Problem: Finding a list subset with uniform distribution


Continuous integration will often produce a lot of builds for a product under active development. If our build artifacts are large (perhaps in the GB range) we will need to start pruning old builds.

A simple solution for pruning builds is just to discard builds older than a certain date. However, it can sometimes be useful to preserve a few olds builds [1]. This can be especially useful when trying to track down an obscure bug. If we have a few old builds around, we can more effectively bisect commits to try and find the culprit.

So we might want to have an aggressive pruning policy for maybe the last two weeks or so. But we also want to preserve 15 builds from the last year. And ideally we'd like those 15 builds to be spaced apart in time [2] as far as possible.

Since we're implementing continuous integration, our builds could happen at any time. Thus the problem presents itself: if we have a list of all the builds in the last year, how do we choose which builds should be pruned and which should be kept?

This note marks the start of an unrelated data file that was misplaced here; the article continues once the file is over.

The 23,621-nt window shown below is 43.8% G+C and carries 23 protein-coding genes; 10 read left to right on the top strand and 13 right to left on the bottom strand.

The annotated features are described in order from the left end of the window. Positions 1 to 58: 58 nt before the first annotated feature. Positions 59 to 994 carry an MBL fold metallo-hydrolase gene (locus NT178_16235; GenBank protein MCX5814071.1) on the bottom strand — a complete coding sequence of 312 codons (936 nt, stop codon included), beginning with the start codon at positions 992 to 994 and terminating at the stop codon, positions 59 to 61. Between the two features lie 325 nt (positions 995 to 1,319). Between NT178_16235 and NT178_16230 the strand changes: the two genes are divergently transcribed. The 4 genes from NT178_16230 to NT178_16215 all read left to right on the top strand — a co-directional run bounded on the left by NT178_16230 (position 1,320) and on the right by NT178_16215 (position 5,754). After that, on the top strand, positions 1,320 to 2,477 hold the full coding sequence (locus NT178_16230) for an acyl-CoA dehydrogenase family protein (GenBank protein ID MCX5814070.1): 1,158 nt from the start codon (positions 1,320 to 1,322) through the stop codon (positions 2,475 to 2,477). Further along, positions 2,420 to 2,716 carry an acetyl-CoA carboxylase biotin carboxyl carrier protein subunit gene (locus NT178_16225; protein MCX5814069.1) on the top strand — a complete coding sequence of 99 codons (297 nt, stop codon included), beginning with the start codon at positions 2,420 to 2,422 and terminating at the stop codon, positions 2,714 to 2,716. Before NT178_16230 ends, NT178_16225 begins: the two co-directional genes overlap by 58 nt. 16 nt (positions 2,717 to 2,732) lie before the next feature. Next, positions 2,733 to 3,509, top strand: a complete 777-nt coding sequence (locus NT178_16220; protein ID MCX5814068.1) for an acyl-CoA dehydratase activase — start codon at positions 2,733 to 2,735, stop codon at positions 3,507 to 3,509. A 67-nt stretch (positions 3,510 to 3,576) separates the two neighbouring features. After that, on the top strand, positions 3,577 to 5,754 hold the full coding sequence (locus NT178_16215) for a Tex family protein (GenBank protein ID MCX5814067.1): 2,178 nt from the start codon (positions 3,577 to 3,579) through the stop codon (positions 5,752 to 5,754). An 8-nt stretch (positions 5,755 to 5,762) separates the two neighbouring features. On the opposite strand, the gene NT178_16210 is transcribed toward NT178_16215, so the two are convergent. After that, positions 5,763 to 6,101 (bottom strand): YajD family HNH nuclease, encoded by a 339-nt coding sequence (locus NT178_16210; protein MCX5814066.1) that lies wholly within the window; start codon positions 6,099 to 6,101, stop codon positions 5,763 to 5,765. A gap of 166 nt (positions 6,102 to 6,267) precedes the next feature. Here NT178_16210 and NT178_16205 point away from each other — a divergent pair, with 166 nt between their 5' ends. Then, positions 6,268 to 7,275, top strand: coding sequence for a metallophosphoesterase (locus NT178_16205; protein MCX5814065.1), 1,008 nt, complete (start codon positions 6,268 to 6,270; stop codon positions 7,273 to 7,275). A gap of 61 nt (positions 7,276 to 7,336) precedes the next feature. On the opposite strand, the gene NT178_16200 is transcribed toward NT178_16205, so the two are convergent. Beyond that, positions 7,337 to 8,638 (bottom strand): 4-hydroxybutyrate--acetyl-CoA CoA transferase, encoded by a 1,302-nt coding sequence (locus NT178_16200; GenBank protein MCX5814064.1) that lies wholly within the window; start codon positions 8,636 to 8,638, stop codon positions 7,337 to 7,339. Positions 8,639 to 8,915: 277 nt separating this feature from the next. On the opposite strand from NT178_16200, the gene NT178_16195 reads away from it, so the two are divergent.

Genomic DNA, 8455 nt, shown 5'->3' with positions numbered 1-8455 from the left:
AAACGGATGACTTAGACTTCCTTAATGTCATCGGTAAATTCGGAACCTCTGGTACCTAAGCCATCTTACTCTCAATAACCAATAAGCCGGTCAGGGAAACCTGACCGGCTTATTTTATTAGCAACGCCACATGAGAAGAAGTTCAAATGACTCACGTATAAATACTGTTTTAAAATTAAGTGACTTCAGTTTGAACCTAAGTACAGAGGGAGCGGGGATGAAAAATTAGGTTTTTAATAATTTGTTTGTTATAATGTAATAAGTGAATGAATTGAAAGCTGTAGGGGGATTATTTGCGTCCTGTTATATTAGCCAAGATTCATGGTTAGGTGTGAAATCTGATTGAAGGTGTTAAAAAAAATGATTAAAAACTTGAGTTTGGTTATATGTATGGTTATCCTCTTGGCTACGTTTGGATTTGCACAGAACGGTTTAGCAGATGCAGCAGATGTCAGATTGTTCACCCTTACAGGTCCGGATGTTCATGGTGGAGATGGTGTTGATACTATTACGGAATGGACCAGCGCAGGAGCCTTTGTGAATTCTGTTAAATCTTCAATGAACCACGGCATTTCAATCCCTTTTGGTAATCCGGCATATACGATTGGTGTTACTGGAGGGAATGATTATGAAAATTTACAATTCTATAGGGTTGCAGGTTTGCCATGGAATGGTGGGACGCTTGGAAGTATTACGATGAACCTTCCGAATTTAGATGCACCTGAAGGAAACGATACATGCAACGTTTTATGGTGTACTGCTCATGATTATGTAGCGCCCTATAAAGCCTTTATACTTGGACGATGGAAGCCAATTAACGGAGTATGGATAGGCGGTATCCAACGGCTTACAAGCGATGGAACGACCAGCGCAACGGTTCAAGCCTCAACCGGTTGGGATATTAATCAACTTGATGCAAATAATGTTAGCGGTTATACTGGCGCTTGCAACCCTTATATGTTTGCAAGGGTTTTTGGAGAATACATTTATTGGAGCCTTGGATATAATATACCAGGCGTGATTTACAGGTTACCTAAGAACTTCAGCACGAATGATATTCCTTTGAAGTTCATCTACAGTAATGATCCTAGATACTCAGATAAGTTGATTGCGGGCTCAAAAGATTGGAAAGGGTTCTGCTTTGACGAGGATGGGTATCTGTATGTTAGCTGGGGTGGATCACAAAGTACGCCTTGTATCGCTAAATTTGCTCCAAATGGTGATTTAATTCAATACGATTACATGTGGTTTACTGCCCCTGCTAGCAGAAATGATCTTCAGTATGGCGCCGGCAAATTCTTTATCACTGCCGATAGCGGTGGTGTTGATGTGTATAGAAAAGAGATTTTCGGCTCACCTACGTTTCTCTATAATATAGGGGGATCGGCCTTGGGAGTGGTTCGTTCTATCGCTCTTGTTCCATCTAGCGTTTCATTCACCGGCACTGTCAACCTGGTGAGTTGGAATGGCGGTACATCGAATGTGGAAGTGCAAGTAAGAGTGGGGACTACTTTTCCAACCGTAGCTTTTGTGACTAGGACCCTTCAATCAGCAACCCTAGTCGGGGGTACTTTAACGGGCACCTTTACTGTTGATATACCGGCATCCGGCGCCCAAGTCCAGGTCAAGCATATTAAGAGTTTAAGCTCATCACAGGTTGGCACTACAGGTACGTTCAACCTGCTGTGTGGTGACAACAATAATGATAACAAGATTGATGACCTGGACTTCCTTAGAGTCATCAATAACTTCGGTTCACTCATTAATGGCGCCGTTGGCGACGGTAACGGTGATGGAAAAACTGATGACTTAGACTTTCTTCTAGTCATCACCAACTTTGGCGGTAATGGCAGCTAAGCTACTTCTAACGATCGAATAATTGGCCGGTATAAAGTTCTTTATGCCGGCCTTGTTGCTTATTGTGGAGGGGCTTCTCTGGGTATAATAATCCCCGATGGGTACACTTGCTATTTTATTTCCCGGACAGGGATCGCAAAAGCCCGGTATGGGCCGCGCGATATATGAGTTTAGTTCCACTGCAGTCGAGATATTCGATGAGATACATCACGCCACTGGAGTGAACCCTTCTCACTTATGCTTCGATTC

Formalized Problem

Given a sorted list \(A\) of size \(n\), find the sorted sub-list \(B\) with size \(m\) where \(2 < m < n\) such that the items of sub-list \(B\) are "uniformly spaced" and \(A_0 = B_0, A_{n-1}=B_{n-1}\) (i.e. preserving the first and last elements of \(A\)).

Formally, by "uniformly spaced" I mean that this metric should be minimized:

\begin{equation*} \sum_{i=1}^{m-2} |(B_{i+1} - B_i) - (B_i - B_{i-1})| \end{equation*}

A few test examples:

\begin{equation*} \begin{aligned} A = [1, 2, 3]; m=2 \quad &\Rightarrow \quad B = [1, 3] \\ A = [1, 4.5, 4.6, 5, 5.1, 5.2, 6, 9]; m=3 \quad &\Rightarrow \quad B = [1, 5, 9] \\ A = [1, 2, 3, 4, 5, 6, 7]; m=4 \quad &\Rightarrow \quad B = [1, 3, 5, 7] \end{aligned} \end{equation*}

In each of these examples, the metric given above is \(0\)

[1]Hermetically reproducible builds is another possible solution
[2]One could also argue that it's better to be uniformly spaced between build numbers, as it would preserve more builds from a period of more active development, making bisection more efficient